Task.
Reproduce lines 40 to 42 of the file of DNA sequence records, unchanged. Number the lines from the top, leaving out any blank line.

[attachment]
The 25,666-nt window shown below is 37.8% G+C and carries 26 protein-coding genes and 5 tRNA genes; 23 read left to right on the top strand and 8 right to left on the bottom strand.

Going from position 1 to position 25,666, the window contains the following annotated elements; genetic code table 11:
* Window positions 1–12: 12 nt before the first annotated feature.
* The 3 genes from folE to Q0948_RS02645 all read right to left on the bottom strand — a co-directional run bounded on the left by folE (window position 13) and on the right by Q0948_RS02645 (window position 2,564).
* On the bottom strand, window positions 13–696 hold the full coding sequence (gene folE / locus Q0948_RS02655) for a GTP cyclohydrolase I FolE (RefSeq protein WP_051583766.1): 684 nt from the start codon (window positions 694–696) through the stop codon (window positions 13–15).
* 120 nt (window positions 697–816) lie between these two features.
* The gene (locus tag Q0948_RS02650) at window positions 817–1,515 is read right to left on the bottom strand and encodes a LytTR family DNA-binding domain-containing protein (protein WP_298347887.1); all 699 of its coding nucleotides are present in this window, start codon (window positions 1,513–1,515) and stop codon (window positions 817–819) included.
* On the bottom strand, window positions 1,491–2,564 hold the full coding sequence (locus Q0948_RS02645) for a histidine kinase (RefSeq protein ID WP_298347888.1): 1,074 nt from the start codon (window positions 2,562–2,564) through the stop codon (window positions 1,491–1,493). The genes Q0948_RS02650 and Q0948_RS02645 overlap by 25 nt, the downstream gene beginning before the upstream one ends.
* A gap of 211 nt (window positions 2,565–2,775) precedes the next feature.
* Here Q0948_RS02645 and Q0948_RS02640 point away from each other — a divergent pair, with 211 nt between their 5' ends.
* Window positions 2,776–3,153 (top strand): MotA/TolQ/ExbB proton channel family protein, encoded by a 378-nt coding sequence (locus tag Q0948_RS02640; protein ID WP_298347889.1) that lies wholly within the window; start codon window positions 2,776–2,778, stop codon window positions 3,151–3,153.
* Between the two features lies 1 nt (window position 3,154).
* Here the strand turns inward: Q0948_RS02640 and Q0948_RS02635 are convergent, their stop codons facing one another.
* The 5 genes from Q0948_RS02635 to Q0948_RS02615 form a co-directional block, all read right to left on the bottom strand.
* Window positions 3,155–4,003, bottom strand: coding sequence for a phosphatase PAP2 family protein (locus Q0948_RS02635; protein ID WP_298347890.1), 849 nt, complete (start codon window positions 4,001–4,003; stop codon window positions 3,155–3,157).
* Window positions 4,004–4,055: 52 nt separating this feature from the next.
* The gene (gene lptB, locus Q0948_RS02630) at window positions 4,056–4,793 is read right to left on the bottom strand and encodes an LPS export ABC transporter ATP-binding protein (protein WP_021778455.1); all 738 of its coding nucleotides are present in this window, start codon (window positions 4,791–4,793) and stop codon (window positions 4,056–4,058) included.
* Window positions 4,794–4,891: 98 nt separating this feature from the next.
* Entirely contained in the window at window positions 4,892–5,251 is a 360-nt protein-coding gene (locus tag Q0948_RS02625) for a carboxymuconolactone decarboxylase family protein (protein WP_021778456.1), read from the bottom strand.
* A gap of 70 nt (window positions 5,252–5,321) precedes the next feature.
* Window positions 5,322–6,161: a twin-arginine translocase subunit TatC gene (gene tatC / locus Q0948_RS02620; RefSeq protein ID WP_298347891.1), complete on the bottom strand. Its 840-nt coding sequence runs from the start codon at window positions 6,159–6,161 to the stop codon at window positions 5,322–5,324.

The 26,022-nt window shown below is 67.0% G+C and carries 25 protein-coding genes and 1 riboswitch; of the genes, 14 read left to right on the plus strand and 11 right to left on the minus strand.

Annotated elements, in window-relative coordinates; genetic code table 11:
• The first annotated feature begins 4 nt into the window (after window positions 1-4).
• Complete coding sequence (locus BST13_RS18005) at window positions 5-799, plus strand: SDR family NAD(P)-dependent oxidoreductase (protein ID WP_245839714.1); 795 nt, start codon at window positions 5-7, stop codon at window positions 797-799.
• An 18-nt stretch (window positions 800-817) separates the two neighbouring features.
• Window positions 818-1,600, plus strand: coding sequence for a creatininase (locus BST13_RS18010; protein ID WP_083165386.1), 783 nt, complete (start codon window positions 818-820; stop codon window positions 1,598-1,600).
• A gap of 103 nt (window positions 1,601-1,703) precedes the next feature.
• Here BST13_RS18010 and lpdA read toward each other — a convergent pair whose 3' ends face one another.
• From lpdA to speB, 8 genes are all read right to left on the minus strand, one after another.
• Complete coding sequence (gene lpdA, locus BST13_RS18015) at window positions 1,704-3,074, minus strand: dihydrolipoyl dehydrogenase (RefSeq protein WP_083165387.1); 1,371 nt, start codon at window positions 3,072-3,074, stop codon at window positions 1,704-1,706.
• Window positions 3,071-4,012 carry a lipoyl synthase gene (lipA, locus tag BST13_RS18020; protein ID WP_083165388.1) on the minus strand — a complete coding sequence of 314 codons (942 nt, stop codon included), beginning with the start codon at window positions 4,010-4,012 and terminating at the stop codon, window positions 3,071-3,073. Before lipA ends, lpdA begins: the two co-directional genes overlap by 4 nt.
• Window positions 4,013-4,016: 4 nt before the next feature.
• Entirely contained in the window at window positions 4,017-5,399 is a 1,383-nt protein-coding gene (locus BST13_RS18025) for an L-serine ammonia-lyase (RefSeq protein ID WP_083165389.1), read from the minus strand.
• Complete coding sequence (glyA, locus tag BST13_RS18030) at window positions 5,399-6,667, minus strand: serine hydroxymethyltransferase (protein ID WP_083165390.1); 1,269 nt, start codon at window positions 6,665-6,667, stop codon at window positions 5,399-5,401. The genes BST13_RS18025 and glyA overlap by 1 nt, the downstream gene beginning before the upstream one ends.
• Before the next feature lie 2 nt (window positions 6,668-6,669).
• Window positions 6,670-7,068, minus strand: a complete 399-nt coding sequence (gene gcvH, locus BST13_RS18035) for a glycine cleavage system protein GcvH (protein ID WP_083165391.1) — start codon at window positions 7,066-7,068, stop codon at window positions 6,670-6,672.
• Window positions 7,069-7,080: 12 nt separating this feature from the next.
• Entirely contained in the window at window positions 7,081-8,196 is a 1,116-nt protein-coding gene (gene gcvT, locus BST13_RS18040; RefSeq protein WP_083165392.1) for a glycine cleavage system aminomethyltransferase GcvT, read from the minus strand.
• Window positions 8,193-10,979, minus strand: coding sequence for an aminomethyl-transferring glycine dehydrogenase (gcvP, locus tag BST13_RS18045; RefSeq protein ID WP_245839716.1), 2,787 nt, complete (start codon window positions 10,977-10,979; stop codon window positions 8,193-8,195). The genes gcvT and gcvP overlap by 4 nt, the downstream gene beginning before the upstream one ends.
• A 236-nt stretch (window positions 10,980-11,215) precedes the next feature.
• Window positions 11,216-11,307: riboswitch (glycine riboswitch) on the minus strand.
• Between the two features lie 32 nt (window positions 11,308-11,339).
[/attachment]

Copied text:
• Window positions 8,193-10,979, minus strand: coding sequence for an aminomethyl-transferring glycine dehydrogenase (gcvP, locus tag BST13_RS18045; RefSeq protein ID WP_245839716.1), 2,787 nt, complete (start codon window positions 10,977-10,979; stop codon window positions 8,193-8,195). The genes gcvT and gcvP overlap by 4 nt, the downstream gene beginning before the upstream one ends.
• A 236-nt stretch (window positions 10,980-11,215) precedes the next feature.
• Window positions 11,216-11,307: riboswitch (glycine riboswitch) on the minus strand.